How Extreme Weather Events Spur Eco-Anxiety

Extreme weather events are another facet of the link between climate change and mental health. As described earlier, extreme weather events such as hurricanes and droughts can cause physical harm and increase stress. Sadly, such events are becoming increasingly common. Over 40% of Americans live in a county that experienced an extreme weather event in 2021, according to an analysis by The Washington Post.

Increased ambient air temperatures due to climate change have also been found to have disastrous effects on people’s mental health. In a landmark longitudinal study published in JAMA Psychiatry, researchers found that from 2010 to 2019, higher-than-average warm-season temperatures correlated with increased risks for mental health conditions, as shown by a decade of emergency department visit data. Researchers found that extreme heat was associated with an increased number of emergency department visits for:

  • Substance use disorder
  • Anxiety
  • Schizophrenia
  • Mood disorders
  • Childhood-onset behavioral disorders

Rising temperatures during heat waves are associated with increases in emergency care and hospital admissions for mental health conditions as well as increased suicide rates, according to a 2022 study published by The Lancet.

And it’s not just adults who experience adverse mental health effects due to climate change. A study published in The New England Journal of Medicine links air pollution from burning fossil fuels to symptoms of anxiety and depression in children.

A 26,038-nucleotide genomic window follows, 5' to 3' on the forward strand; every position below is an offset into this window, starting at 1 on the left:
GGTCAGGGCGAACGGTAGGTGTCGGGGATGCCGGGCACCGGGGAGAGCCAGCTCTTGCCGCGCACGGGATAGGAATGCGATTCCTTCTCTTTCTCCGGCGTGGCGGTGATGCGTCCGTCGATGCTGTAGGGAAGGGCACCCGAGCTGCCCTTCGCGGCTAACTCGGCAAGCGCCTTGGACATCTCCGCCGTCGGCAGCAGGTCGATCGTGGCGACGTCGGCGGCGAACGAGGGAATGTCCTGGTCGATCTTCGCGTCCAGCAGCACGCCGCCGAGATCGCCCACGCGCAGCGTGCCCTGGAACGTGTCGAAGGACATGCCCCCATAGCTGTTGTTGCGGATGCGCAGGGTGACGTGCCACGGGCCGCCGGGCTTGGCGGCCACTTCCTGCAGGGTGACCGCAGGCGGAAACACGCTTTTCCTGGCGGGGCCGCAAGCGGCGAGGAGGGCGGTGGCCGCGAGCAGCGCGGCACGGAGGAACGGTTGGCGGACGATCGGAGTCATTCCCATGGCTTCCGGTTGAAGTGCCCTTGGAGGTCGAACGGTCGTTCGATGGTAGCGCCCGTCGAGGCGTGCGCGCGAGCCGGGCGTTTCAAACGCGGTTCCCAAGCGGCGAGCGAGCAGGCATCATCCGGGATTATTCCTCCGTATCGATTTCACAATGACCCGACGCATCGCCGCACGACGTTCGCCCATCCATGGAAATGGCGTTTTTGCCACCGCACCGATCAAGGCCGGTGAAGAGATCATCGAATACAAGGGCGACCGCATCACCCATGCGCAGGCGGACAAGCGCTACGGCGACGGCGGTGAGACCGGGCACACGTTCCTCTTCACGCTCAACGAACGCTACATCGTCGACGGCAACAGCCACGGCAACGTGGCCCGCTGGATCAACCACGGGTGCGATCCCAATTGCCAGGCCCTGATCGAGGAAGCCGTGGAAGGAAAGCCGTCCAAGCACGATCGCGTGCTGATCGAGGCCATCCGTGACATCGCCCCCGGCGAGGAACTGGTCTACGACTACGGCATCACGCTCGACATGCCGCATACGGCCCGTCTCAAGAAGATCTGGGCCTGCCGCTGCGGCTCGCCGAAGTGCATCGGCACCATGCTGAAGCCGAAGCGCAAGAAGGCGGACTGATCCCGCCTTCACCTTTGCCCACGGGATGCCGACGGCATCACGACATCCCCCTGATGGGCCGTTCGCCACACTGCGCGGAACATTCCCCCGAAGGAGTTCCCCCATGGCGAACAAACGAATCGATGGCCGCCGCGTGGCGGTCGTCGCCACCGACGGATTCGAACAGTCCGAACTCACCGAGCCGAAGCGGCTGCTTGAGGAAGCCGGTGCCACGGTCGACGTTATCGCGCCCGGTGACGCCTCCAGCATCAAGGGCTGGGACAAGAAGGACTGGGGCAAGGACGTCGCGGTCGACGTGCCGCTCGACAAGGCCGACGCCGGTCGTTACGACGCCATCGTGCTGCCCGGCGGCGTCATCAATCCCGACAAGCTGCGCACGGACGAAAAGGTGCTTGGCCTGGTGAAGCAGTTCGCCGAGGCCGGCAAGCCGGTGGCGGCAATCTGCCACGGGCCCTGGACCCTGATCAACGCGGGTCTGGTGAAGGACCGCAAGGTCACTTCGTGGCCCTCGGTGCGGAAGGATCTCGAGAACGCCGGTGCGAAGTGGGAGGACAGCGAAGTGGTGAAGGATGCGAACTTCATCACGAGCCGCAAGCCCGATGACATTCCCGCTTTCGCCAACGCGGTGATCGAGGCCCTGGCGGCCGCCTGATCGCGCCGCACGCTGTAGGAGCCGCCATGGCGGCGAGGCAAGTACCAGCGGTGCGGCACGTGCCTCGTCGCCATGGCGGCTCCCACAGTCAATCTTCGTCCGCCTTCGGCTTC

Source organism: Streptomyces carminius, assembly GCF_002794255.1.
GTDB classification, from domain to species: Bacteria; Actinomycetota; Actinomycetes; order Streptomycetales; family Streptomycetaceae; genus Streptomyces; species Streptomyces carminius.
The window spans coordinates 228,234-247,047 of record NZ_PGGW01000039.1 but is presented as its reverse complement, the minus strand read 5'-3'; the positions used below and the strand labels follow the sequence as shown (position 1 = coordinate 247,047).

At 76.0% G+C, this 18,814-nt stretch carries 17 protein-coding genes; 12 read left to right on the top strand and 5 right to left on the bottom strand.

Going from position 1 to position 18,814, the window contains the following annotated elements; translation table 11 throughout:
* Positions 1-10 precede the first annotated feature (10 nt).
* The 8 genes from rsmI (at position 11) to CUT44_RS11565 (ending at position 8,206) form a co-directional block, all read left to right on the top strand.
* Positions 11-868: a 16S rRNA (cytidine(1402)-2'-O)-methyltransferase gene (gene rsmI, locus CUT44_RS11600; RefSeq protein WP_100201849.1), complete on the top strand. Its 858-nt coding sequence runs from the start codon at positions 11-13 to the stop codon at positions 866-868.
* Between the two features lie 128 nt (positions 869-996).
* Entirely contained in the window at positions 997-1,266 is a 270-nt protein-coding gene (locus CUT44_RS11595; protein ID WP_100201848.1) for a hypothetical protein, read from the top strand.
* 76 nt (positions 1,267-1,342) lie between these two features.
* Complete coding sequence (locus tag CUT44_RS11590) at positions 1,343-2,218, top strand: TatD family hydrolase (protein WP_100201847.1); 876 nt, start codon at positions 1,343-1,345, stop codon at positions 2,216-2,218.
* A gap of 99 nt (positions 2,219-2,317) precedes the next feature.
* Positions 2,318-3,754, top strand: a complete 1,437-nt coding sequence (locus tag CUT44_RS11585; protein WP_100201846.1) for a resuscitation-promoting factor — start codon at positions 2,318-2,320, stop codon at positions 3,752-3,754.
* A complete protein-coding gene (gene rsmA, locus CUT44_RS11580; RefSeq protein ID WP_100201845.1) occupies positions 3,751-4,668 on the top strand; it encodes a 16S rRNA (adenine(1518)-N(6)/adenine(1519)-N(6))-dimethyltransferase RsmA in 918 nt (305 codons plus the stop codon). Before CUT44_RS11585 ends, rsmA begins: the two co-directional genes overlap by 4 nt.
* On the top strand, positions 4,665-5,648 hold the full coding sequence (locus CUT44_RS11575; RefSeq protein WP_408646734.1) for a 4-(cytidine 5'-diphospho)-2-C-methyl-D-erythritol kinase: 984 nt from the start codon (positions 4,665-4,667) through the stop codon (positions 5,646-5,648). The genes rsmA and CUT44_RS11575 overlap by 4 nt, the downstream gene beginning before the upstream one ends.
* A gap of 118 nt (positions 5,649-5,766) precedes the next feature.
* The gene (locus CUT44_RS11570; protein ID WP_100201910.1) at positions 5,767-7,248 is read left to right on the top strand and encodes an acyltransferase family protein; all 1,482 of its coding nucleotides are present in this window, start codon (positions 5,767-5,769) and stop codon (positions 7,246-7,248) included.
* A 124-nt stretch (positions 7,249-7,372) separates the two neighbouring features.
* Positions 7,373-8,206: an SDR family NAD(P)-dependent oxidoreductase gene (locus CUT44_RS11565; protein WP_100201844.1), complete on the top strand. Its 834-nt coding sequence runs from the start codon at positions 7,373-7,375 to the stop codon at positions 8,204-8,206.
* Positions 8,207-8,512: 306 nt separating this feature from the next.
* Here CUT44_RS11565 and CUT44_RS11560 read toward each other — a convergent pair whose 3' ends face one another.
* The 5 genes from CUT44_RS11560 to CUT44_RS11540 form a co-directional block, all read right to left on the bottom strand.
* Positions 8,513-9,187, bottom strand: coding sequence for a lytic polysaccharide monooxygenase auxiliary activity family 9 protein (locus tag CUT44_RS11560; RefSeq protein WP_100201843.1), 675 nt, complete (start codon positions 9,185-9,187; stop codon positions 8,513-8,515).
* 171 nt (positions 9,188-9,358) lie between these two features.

To sum up, adverse mental health effects associated with extreme weather include:

  • Distress associated with environmental degradation and displacement
  • Climate despair, or acute forms of depression, rage, and hopelessness as a result of wide-scale climate changes
  • Increased risks of hospitalization and suicide

How Counselors Can Help People Experiencing Eco-Anxiety

Counselors and therapists need to acknowledge how climate change bears upon their own work as mental health professionals. Scientific American noted in a 2021 article that, while the American Psychiatric Association recognizes climate change as a hazard to mental health, many mental health professionals never received formal training in supporting clients with climate anxiety specifically.

Counselors have an important role to play in supporting those experiencing climate change-related stressors and mental health issues, including eco-anxiety. While a small number of therapists develop subspecialties that focus on environmental awareness, such as eco-therapy, all counselors can learn how to recognize the signs and symptoms of climate change-related mental health issues and support those experiencing them.

Counselors can help their clients build resilience and develop healthy coping strategies in response to climate change. Ivers suggests that counselors helping clients with climate anxiety may employ cognitive-behavioral approaches, helping them “deconstruct unhealthy thoughts and dysfunctional behaviors into healthier and more functional thoughts and behaviors.”

Consider some of the many mental health interventions that counselors can help with.

Naming and Honoring One’s Feelings

Counselors can help clients identify and acknowledge their complex emotional responses to climate change, affirming that anger, sadness, fear, grief and despair are all common ways to respond to this global crisis. Scientific American reported that over 40% of Americans used terms such as “helpless” and “disgusted” when describing their feelings about climate change in 2020.

Despite these feelings being so common, however, climate anxiety and grief can be hard to express.

As one writer for Scientific American describes it, “As individuals, it’s easy to feel helpless to stop the destruction of the biosphere.” That’s where counselors can step in. Helping clients to precisely name and honor the specific feelings raised by the environment’s destruction can be the first step in learning the coping skills necessary to continue functioning in the face of climate change.

Processing Complex Experiences

Counselors can support clients by helping them process the stress associated with extreme weather events and the experience of living in a world affected by climate change.